Sweet Drinks And Colon Cancer?
Something is causing a sharp rise in these diseases, and new evidence suggests that sweet drinks may play a role. Research published in May 2021 found that women born around 1990 have twice the risk for colon cancer and four times the risk for rectal cancer as those born 40 years earlier. The study found that young nurses who drank two or more eight-ounce sugar-sweetened drinks per week had more than twice the risk for colon cancer than their peers who consumed less than one of these drinks per week. The researchers from Washington University School of Medicine in St. Louis reported that each additional serving of sweet drinks per week increased the risk of colon cancer by 16 percent. Over an average 24 years of follow-up, the investigators found 109 cases of colorectal cancer among the nurses participating in the study. They also reported that a daily serving of sweet drinks during adolescence was linked to a 32 percent higher cancer risk later in life. Replacing the sweet drinks with coffee or reduced-fat milk led to a 17 to 36 percent relative risk reduction.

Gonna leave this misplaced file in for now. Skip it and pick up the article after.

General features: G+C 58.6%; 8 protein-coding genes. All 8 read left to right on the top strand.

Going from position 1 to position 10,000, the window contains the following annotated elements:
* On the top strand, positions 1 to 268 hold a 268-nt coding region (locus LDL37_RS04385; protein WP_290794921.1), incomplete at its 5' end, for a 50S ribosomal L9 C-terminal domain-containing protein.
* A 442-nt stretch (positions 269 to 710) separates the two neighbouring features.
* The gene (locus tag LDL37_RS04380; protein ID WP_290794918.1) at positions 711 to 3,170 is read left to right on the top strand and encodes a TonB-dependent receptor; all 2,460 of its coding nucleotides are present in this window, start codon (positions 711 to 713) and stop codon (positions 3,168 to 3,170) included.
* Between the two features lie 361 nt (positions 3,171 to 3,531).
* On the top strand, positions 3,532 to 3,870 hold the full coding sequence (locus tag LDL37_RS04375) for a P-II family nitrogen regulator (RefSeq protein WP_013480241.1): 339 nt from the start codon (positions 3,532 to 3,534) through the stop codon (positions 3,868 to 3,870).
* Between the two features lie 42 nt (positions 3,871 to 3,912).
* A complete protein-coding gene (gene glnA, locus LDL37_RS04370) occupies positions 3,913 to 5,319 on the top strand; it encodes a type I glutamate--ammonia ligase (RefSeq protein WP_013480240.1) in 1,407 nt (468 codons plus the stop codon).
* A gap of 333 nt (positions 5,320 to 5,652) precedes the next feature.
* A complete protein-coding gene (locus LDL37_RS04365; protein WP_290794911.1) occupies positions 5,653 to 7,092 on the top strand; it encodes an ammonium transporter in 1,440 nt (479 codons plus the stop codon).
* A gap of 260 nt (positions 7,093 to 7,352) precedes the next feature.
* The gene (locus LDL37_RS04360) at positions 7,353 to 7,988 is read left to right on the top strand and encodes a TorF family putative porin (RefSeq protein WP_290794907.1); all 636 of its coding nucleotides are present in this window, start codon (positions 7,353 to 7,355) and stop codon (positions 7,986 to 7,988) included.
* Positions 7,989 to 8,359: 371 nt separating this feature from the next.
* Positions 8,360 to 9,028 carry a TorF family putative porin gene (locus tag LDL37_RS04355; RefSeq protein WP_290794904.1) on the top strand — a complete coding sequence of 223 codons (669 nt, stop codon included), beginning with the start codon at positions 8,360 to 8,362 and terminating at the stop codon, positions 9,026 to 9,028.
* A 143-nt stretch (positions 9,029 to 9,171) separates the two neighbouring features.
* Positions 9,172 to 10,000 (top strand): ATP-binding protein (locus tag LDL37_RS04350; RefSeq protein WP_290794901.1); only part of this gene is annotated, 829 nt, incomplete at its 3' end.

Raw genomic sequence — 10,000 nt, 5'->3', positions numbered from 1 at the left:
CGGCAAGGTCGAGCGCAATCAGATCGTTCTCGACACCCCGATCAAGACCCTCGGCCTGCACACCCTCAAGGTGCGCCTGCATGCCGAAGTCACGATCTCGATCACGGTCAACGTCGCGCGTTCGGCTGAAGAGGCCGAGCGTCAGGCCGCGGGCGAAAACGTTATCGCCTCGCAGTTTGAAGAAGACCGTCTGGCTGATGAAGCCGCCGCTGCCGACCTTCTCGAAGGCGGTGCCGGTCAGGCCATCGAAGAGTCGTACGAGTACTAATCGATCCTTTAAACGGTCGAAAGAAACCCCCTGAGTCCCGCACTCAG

The researchers found no association between the consumption of fruit juice or artificially sweetened drinks with early-onset colorectal cancer. The analysis controlled for various factors that can affect colon cancer risk, including race, body mass index, menopausal hormone use, smoking, alcohol consumption and physical activity.
According to the study’s senior author, Yin Cao, an associate professor of surgery “this is the first-time sugar-sweetened beverages have been linked to early-onset colorectal cancer, and this study still needs to be replicated.” She added that researchers and clinicians should be aware of this largely overlooked risk factor for cancer at younger ages.
Yin Cao et al, “Sugar-sweetened beverage intake in adulthood and adolescence and risk of early-onset colorectal cancer among women.” Gut, May 6, 2021.DOI: 10.1136/gutjnl-2020-323450
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